East Anglia: Growing evidence of a ‘war for talent’ Markit/KPMG Report on Jobs reveals
PUBLISHED: 06:00 08 July 2014
A “war for talent” has been unleashed in the south-east of England as employers vie with each other to recruit new staff, a report has found.
Starting salaries in the region, which includes the east and south-east excluding London, have risen at a rate not seen since July 1998, according to the Report on Jobs: South East.
The study, which started in 1997, is compiled by financial information services firm Markit using its monthly job survey data from around 150 recruitment and employment consultancies. The report, commissioned by accountancy firm KPMG and the Recruitment and Employment Confederation, found that the availability of permanent candidates dropped at a survey record pace.
The temp supply also showed a rapid decline, and there was a marked growth in permanent placements.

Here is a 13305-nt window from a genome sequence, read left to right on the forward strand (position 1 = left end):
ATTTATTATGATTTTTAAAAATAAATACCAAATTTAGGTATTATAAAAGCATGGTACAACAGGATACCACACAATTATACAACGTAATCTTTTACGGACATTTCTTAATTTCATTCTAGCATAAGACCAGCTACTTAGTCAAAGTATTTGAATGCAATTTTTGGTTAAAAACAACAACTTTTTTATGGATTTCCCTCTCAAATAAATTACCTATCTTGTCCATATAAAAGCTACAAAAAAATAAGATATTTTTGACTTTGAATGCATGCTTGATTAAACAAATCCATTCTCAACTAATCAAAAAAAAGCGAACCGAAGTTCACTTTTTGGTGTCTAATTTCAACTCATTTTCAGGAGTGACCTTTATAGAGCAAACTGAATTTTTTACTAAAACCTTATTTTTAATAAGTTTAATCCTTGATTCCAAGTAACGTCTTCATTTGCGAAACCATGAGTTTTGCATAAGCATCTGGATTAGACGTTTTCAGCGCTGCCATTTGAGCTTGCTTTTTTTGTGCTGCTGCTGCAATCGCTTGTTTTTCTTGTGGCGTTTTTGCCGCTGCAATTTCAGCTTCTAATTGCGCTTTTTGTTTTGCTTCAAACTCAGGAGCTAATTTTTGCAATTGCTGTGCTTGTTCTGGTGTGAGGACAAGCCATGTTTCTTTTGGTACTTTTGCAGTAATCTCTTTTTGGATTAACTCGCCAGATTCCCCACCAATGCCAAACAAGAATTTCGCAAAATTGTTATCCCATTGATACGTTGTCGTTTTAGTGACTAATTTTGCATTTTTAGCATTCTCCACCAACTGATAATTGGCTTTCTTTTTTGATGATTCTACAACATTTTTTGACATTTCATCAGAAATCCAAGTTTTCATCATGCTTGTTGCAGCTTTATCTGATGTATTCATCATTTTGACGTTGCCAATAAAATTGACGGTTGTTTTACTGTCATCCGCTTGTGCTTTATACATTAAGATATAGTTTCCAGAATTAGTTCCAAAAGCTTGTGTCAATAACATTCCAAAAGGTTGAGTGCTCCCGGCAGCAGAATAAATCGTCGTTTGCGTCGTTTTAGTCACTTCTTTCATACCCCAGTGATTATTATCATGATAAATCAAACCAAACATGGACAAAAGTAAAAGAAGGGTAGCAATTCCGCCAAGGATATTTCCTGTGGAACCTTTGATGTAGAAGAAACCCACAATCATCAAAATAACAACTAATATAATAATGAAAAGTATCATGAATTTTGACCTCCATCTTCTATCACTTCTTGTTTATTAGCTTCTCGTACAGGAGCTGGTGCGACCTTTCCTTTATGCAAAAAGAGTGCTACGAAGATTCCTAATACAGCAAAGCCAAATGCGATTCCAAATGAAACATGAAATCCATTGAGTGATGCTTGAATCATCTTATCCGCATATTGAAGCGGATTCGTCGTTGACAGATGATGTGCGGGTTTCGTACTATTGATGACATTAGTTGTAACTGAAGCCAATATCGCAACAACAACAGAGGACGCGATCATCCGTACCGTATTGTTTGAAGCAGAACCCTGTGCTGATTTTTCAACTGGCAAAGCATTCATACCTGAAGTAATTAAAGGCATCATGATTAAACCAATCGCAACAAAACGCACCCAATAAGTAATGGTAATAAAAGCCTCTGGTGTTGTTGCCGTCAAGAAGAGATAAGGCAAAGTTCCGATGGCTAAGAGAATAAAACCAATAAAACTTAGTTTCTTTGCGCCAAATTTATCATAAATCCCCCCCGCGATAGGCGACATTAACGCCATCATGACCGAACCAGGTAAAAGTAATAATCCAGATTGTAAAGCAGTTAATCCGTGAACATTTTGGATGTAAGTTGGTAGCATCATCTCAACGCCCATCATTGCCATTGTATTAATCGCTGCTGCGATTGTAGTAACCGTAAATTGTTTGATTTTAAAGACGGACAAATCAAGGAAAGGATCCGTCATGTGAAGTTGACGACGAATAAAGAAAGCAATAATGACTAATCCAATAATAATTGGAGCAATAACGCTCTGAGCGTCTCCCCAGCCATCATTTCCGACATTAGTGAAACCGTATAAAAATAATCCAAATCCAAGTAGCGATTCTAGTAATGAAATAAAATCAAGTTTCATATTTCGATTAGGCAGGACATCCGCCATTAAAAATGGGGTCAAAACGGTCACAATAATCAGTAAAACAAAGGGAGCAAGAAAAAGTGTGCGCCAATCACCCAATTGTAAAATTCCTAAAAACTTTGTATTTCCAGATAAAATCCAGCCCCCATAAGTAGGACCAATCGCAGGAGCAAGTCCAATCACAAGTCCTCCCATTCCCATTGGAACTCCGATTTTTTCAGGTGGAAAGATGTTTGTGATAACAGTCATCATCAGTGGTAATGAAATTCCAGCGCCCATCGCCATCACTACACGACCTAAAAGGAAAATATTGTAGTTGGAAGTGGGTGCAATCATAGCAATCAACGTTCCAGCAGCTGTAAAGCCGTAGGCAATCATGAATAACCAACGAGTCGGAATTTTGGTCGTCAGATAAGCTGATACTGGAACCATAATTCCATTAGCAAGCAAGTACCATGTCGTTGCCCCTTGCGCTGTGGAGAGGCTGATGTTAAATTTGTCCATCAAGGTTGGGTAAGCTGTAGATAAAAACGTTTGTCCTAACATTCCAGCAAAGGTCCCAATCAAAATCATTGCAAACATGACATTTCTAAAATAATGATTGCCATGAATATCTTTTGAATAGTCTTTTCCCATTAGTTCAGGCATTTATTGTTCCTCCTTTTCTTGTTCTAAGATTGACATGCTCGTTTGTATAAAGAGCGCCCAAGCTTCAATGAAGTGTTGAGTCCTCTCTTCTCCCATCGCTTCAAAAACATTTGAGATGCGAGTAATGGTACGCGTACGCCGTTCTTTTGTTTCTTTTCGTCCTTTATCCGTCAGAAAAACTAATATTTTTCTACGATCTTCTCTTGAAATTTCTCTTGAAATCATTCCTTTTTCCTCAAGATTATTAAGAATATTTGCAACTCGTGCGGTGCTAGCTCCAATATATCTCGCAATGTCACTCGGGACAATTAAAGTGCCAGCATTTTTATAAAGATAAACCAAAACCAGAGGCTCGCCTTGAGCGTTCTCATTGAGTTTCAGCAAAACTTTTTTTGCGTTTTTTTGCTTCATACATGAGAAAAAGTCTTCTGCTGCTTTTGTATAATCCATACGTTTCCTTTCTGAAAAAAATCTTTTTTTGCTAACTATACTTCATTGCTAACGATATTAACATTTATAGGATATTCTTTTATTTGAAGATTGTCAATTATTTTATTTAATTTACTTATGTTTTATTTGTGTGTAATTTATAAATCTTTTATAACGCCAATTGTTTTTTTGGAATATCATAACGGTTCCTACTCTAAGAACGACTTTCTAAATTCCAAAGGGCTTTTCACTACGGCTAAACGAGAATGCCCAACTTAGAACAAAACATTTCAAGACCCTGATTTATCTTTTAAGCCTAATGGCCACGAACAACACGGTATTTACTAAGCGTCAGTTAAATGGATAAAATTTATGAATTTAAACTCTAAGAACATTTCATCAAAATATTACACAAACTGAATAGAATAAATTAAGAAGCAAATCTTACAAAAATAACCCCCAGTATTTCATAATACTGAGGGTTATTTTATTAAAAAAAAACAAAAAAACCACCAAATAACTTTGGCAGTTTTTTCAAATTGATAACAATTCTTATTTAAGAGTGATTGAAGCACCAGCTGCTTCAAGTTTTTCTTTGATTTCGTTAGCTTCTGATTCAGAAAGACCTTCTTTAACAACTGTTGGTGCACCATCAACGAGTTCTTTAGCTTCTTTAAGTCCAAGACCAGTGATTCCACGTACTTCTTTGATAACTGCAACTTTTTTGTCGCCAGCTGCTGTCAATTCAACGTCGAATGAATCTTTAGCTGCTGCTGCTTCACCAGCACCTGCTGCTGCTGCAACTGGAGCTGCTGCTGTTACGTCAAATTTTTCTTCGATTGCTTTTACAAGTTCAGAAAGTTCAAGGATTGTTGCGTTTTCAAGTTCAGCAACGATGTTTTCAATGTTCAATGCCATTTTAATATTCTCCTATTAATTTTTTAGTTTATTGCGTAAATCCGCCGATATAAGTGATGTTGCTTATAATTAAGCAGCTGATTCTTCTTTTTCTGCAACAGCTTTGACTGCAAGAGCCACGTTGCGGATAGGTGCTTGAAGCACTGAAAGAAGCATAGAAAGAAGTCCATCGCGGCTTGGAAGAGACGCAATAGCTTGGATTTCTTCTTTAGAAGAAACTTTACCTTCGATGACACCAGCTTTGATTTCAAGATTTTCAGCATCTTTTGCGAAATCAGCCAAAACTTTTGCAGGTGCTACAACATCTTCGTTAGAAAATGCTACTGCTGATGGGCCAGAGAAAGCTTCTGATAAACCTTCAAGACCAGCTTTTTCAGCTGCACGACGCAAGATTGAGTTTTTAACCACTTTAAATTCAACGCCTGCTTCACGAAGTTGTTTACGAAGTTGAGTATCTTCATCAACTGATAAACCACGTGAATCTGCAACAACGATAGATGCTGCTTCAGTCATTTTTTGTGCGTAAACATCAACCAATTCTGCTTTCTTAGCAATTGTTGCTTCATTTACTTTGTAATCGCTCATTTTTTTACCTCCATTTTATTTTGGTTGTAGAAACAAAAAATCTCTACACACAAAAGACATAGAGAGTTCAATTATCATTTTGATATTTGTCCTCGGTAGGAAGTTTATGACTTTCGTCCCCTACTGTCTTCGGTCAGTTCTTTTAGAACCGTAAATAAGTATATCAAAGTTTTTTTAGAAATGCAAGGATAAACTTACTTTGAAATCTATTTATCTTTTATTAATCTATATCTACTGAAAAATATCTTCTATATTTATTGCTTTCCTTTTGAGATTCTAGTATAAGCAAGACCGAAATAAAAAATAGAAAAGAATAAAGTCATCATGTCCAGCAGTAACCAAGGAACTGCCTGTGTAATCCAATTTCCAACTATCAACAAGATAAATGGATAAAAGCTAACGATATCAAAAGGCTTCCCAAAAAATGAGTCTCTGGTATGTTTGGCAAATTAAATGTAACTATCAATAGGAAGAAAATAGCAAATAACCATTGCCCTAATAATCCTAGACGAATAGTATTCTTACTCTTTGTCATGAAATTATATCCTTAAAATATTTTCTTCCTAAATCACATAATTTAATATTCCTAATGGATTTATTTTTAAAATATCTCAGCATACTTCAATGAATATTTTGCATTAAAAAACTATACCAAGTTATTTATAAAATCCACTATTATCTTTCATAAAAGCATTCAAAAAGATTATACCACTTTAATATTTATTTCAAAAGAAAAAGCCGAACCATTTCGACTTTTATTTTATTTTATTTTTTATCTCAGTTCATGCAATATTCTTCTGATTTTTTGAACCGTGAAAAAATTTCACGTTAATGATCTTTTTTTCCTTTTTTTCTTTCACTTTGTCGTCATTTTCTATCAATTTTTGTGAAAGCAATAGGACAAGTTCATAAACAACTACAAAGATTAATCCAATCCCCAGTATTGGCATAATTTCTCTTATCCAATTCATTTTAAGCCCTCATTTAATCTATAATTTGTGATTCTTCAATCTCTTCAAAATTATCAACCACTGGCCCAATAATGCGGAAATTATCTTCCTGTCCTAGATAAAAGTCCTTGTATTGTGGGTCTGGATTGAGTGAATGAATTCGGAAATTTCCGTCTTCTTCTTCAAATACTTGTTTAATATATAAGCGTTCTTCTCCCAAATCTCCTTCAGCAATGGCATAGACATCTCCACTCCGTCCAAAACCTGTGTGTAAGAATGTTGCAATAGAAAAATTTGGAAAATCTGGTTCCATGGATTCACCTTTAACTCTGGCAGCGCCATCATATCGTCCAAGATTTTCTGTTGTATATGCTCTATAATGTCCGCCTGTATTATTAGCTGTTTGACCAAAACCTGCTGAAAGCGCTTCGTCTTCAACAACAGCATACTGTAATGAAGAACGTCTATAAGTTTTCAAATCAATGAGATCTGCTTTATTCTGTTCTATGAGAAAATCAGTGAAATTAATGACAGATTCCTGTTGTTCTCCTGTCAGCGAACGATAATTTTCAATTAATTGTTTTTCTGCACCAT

Steve Muncey, senior partner at accountancy firm KPMG in East Anglia said: “Many businesses across the region have realised that under-investment in staff during the downturn has led to a skills deficit and the war for talent is most definitely back.”
But he warned that the solution was “not as simple” as goiing out and re-hiring talen and “splashing the cash”. “Despite offering starting salaries at a rate that has not been seen during the survey’s 17 year lifetime, it is clear that candidates are not easily swayed,” he said.
Despite rising house prices, the desire for extra disposable income was not yet translating into a generation of staff only loyal to their monthly pay cheque. Although many might argue that by offering higher pay packets businesses are showing increased confidence, the truth is that continued starting salary growth is unrealistic and unsustainable over the long term.
“Ultimately candidates are also suggesting this by voting with their feet, because we have also just witnessed the biggest fall in candidate availability for 17 years in the region. Perhaps this means that the productivity gap is being replaced with another chasm − a vacancy vacuum − and one that is unlikely to be resolved until employers recognise that, for staff, remuneration is about much more than take home pay.”